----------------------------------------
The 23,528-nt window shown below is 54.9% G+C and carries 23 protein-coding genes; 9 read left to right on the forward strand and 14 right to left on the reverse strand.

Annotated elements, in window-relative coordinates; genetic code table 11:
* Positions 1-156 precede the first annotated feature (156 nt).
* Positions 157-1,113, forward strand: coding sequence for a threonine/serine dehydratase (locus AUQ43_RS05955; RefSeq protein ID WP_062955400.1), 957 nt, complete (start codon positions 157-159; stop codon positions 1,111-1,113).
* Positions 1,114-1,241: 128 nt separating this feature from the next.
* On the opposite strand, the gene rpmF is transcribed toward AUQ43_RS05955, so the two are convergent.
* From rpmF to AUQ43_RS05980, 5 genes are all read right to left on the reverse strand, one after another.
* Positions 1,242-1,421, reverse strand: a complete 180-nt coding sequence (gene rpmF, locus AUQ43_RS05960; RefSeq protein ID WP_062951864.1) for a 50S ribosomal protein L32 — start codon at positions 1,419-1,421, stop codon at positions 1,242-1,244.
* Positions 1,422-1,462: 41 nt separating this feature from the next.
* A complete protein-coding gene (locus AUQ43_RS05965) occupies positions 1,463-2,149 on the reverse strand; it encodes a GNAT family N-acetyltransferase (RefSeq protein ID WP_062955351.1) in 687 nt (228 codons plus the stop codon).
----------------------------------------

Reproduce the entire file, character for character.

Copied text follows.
The 23,528-nt window shown below is 54.9% G+C and carries 23 protein-coding genes; 9 read left to right on the forward strand and 14 right to left on the reverse strand.

Annotated elements, in window-relative coordinates; genetic code table 11:
* Positions 1-156 precede the first annotated feature (156 nt).
* Positions 157-1,113, forward strand: coding sequence for a threonine/serine dehydratase (locus AUQ43_RS05955; RefSeq protein ID WP_062955400.1), 957 nt, complete (start codon positions 157-159; stop codon positions 1,111-1,113).
* Positions 1,114-1,241: 128 nt separating this feature from the next.
* On the opposite strand, the gene rpmF is transcribed toward AUQ43_RS05955, so the two are convergent.
* From rpmF to AUQ43_RS05980, 5 genes are all read right to left on the reverse strand, one after another.
* Positions 1,242-1,421, reverse strand: a complete 180-nt coding sequence (gene rpmF, locus AUQ43_RS05960; RefSeq protein ID WP_062951864.1) for a 50S ribosomal protein L32 — start codon at positions 1,419-1,421, stop codon at positions 1,242-1,244.
* Positions 1,422-1,462: 41 nt separating this feature from the next.
* A complete protein-coding gene (locus AUQ43_RS05965) occupies positions 1,463-2,149 on the reverse strand; it encodes a GNAT family N-acetyltransferase (RefSeq protein ID WP_062955351.1) in 687 nt (228 codons plus the stop codon).